• One of the things that’s different about peyote as compared to other hallucinogens is the fact that it contains mescaline, which is a stimulant component. This means peyote effects are a combination of a stimulation and a hallucinogen.
In the short-term when someone uses peyote they will often start out by feeling nauseous, and people frequently throw up when they’re on peyote. It’s difficult to really determine what kind of trip or experience a person will have on peyote because as with LSD and other hallucinogens, it’s always so different from one person and one time to the next.

The unpredictability of peyote is just one reason people are warned against using it, as is the potential for psychological effects that can become distressing or create fear or anxiety.

Some of the reasons people use it despite the warnings include the desire to escape their life, to enjoy pleasant visual or auditory hallucinations, or to experience a disconnect with everything around them. It can also be a social experience for people to come together and use peyote, so people might seek that interaction out.

As was touched on above, the mescaline component of peyote is extremely important to discuss when looking at peyote drug effects. Mescaline is similar in structure to dopamine and norepinephrine. The chemical makeup of mescaline is one of the reasons why taking peyote can impact the chemical processes in your brain, and as a result the central nervous system as well.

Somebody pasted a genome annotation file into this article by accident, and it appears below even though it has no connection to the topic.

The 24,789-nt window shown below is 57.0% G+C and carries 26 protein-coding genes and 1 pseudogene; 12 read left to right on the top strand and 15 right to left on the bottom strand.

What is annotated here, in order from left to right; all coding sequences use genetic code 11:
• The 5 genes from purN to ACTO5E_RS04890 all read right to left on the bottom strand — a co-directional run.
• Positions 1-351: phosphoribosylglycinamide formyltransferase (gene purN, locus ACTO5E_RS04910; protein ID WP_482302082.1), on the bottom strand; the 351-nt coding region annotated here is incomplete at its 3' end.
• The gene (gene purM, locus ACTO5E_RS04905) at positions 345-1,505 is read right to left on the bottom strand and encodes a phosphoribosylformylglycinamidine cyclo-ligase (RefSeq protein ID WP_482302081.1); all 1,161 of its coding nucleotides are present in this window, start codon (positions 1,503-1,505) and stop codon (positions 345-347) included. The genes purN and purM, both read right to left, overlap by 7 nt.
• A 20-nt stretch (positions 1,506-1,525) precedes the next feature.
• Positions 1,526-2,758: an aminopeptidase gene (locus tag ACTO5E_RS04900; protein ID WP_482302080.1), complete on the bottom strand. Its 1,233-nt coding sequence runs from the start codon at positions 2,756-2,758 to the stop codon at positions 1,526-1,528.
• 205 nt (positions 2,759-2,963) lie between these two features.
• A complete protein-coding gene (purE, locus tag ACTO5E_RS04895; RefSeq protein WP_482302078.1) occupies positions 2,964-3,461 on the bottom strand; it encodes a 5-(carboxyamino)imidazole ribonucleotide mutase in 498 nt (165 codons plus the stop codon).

Mescaline, in that it is both a stimulant and a hallucinogen, causes a speed-up in the central nervous system but also changes your brains cognitive and emotional functionality.

Peyote also has potentially dangerous interactions with other drugs including stimulants. If you take stimulant medications with peyote, it can lead to serious central nervous system problems.

While there are effects of peyote that are physical, which will be described below, many of the ways this drug affects people are based on psychological elements.

First and foremost, this drug as with other hallucinogens distorts realities and perceptions of the user. According to Columbia Health, the peyote effects can last up to 12 hours, and usually, the peak peyote drug effects are felt at about four hours in.

If you were just watching someone outwardly who was in the midst of a peyote trip, it could seem strange at a minimum, and scary in many cases.

Some of the general psychological peyote effects include a change in how you perceive space and time, exhilaration and euphoria, or paranoia, panic or a sense of complete terror. You may not have an accurate sense of reality which can include confusing things that have happened in the past with present events,  and you might not be able to focus or maintain a sense of attention.

As has been touched on, during a peyote trip the person who has taken the substance loses touch with reality in different ways, that can’t be predicted. During a peyote trip, some people might feel introspective, calm and like they’re in a very deep meditative state, while others could experience hallucinations that bring them distress or even cause them to put themselves in harm’s way.

The following highlights some of the different ways it’s taken leading to peyote trips, including details of smoking peyote: